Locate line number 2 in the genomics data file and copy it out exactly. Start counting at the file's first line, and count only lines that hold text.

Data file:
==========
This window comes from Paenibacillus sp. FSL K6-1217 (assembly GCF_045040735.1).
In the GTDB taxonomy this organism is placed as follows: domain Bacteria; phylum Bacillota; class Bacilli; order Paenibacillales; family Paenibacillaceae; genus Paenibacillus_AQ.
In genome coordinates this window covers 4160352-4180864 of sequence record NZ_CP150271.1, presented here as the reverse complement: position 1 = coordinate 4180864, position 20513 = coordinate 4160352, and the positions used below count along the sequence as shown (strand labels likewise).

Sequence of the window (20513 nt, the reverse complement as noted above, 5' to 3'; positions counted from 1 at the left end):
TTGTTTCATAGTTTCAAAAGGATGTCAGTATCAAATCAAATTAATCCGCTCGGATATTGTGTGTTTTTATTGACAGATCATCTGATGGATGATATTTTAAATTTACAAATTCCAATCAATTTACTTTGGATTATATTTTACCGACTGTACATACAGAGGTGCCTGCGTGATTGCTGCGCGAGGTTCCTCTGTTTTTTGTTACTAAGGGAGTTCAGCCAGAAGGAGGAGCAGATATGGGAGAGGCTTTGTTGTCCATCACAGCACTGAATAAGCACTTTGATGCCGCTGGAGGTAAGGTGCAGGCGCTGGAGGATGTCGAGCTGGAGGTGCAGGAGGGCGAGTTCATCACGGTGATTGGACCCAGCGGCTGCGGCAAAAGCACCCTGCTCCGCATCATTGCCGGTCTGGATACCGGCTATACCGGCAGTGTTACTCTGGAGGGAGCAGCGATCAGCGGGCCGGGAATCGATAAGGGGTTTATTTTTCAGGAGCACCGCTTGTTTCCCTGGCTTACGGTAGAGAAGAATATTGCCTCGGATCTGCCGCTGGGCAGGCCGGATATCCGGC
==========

In the GTDB taxonomy this organism is placed as follows: domain Bacteria; phylum Bacillota; class Bacilli; order Paenibacillales; family Paenibacillaceae; genus Paenibacillus_AQ.